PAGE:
The most significant years of Protestantism in Cuba were in the year 1882 and 1883. These years are important because of the establishment of Cuban Protestantism:

As with the Anglicans and Methodists, the Baptists found their initial converts working among Cuban exiles in Florida. In 1882, Juaquín de Palma, who became a Baptist in Florida, returned to Cuba as a Bible distributor with the American Bible Society. He was joined in 1883 by colporteurs Alberto J. Díaz and Pedro Duarte, who were Episcopalian laymen. Later in 1883, Diaz established an independent Protestant church in La Havana, which became Iglesia Bautista Getsemaní in 1886 after Diaz became an ordained Baptist minister in 1885 under the Reverend William F. Wood of Key West, Florida, and became affiliated with the Southern Baptist Convention (SBC).[16]

Religious tolerance until 1886 existed only for foreigners until the Episcopal minister Pedro Duarte went directly to the Spanish Crown citing injustices done to him by local authorities.[17] As a result, the Spanish Constitution of 1876 extended to Cuba in 1886.[18]

The difficulties experienced leads and coincides with the next. Protestantism in Cuba was until 1898 Cuban.[18] The foreign presence after Spain contributed to this change:

In 1898 North American intervention brought full religious lawful equality to Cuba. The arrival of large numbers of returning Cuban exiles and foreign missionaries also contributed to a growing number of Protestant churches. The years following the U.S. intervention were years of sway for the North American Mission Boards in Cuba… Their activities were not limited to organizing churches, but many also invested in founding schools and hospitals. The large U.S. missionary presence in Cuba to a certain point eclipsed the original native missionary efforts, and tensions between foreign and local leaders occurred in virtually every Protestant denomination.[15]

The 20th century would be followed by what would be considered the Americanization of Protestantism.[19]

References[edit]

  • Kirk, John M. Between God and the party: religion and politics in revolutionary Cuba. Tampa: University of South Florida Press, 1989. 1-172. Print.
  • Melton, J. Gordon, and Clifton L. Holland. "Cuba." Religions of the World: A Comprehensive Encyclopedia of Beliefs and Practices. Ed. J. Gordon Melton and Martin Baumann. 2nd ed. Vol. 2. Santa Barbara, CA: ABC-CLIO, 2010. 829-840. Gale Virtual Reference Library. Web. 19 Apr. 2012.
  • Perez, Louis, Luis Martinez-Fern, D. H. Figueredo. "Advisory Board." Encyclopedia of Cuba: People, History, Culture. Santa Barbara, CA: Greenwood, 2003. ABC-CLIO eBook Collection. Web. 20 May 2012.
  • Ramos, Marcos A. Protestantism and Revolution in Cuba. Miami: University of Miami, 1989. 1-127. Print.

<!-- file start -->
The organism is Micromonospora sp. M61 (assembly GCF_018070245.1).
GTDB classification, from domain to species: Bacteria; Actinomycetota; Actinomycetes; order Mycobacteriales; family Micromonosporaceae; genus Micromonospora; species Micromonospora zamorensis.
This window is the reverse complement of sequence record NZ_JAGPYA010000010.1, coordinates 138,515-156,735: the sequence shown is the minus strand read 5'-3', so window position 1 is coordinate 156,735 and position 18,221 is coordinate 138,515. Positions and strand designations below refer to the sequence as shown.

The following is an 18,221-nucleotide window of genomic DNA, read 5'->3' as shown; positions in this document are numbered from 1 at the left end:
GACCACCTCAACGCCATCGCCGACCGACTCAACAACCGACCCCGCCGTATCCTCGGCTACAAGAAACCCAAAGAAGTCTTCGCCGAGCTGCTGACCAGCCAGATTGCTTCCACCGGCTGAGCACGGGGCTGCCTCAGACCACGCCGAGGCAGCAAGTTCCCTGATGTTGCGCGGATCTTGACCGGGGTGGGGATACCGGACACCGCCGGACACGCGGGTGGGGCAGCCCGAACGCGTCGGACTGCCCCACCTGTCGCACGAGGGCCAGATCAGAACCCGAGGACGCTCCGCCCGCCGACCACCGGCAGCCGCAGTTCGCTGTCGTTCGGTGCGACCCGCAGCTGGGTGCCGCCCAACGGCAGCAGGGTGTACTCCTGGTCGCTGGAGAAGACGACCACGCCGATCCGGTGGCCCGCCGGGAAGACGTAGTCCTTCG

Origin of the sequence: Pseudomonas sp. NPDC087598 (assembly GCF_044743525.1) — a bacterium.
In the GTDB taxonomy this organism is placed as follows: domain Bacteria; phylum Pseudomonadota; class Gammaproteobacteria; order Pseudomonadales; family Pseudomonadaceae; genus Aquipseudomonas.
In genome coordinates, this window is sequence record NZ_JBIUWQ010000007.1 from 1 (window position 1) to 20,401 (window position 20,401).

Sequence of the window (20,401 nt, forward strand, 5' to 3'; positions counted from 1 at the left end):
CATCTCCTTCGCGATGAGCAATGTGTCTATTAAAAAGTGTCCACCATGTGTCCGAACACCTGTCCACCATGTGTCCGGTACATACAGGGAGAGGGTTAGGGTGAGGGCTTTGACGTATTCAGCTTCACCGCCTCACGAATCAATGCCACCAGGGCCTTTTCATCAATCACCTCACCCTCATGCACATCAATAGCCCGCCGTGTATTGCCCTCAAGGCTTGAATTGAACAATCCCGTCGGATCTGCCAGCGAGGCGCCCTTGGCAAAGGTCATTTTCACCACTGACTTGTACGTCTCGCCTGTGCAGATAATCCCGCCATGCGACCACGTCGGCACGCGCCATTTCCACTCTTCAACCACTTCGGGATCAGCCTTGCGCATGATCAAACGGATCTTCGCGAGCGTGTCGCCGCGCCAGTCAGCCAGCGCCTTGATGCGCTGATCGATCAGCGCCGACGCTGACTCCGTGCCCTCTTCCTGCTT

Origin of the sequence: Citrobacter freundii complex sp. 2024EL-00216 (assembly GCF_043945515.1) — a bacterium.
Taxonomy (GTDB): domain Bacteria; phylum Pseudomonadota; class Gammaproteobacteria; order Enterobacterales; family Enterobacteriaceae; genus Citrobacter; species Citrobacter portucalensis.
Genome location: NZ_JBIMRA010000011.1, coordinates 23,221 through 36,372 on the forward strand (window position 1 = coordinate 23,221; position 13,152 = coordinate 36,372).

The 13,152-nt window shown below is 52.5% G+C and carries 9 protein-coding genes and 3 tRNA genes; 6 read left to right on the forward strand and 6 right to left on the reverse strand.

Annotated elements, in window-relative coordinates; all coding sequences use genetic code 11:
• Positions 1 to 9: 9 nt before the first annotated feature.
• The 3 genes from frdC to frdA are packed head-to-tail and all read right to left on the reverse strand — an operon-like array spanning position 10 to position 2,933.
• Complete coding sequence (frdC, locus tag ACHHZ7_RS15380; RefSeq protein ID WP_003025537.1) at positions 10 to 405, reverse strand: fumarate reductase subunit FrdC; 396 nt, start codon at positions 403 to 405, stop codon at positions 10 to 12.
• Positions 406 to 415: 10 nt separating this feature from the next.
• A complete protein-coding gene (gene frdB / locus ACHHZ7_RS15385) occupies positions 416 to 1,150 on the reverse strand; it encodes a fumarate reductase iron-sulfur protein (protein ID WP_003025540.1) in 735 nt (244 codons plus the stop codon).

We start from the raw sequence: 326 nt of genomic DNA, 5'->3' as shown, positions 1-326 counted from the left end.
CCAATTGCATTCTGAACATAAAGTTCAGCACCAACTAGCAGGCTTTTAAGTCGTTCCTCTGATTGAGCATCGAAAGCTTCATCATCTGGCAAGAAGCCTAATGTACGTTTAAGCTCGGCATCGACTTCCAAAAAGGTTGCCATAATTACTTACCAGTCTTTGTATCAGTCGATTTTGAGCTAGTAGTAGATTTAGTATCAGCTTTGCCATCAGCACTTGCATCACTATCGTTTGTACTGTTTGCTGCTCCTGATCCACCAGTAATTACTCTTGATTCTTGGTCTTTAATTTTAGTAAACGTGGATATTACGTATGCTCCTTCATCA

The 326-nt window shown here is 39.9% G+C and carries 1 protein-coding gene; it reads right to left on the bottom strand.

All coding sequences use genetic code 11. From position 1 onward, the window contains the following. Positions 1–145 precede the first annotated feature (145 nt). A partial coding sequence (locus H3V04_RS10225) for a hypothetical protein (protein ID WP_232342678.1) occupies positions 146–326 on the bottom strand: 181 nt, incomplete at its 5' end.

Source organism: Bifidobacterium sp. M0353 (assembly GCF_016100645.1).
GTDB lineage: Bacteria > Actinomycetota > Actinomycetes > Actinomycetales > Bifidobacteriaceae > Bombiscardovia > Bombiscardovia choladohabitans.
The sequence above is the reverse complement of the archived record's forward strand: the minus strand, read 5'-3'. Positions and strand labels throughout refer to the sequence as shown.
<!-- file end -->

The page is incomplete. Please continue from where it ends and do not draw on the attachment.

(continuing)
1. ^ Ramos, Marcos A. Protestantism and Revolution in Cuba. Miami: University of Miami, 1989. 19
  2. ^ Ramos, Marcos A. Protestantism and Revolution in Cuba. Miami: University of Miami, 1989. 20
  3. ^ Kirk, John M. Between God and the party: religion and politics in revolutionary Cuba. Tampa: University of South Florida Press, 1989. 4
  4. ^ a b Melton, J. Gordon, and Clifton L. Holland. "Cuba." Religions of the World: A Comprehensive Encyclopedia of Beliefs and Practices. Ed. J. Gordon Melton and Martin Baumann. 2nd ed. Vol. 2. Santa Barbara, CA: ABC-CLIO, 2010. 833
  5. ^ a b c d e Perez, Louis, Luis Martinez-Fern, D. H. Figueredo. "Advisory Board." Encyclopedia of Cuba: People, History, Culture. Santa Barbara, CA: Greenwood, 2003. 508
  6. ^ Kirk, John M. Between God and the party: religion and politics in revolutionary Cuba. Tampa: University of South Florida Press, 1989. 11
  7. ^ Perez, Louis, Luis Martinez-Fern, D. H. Figueredo. "Advisory Board." Encyclopedia of Cuba: People, History, Culture. Santa Barbara, CA: Greenwood, 2003. 74
  8. ^ Melton, J. Gordon, and Clifton L. Holland. "Cuba." Religions of the World: A Comprehensive Encyclopedia of Beliefs and Practices. Ed. J. Gordon Melton and Martin Baumann. 2nd ed. Vol. 2. Santa Barbara, CA: ABC-CLIO, 2010. 833-834
  9. ^ Kirk, John M. Between God and the party: religion and politics in revolutionary Cuba. Tampa: University of South Florida Press, 1989. 12
  10. ^ Kirk, John M. Between God and the party: religion and politics in revolutionary Cuba. Tampa: University of South Florida Press, 1989. 1-172. 12
  11. ^ Kirk, John M. Between God and the party: religion and politics in revolutionary Cuba. Tampa: University of South Florida Press, 1989. 9
  12. ^ Ramos, Marcos A. Protestantism and Revolution in Cuba. Miami: University of Miami, 1989. 21
  13. ^ a b Perez, Louis, Luis Martinez-Fern, D. H. Figueredo. "Advisory Board." Encyclopedia of Cuba: People, History, Culture. Santa Barbara, CA: Greenwood, 2003. 523-524
  14. ^ a b Ramos, Marcos A. Protestantism and Revolution in Cuba. Miami: University of Miami, 1989. 22
  15. ^ a b c Perez, Louis, Luis Martinez-Fern, D. H. Figueredo. "Advisory Board." Encyclopedia of Cuba: People, History, Culture. Santa Barbara, CA: Greenwood, 2003. 524
  16. ^ Melton, J. Gordon, and Clifton L. Holland. "Cuba." Religions of the World: A Comprehensive Encyclopedia of Beliefs and Practices. Ed. J. Gordon Melton and Martin Baumann. 2nd ed. Vol. 2. Santa Barbara, CA: ABC-CLIO, 2010. 835-856
  17. ^ Ramos, Marcos A. Protestantism and Revolution in Cuba. Miami: University of Miami, 1989. 23
  18. ^ a b Ramos, Marcos A. Protestantism and Revolution in Cuba. Miami: University of Miami, 1989. 23
  19. ^ Perez, Louis, Luis Martinez-Fern, D. H. Figueredo. "Advisory Board." Encyclopedia of Cuba: People, History, Culture. Santa Barbara, CA: Greenwood, 2003. 25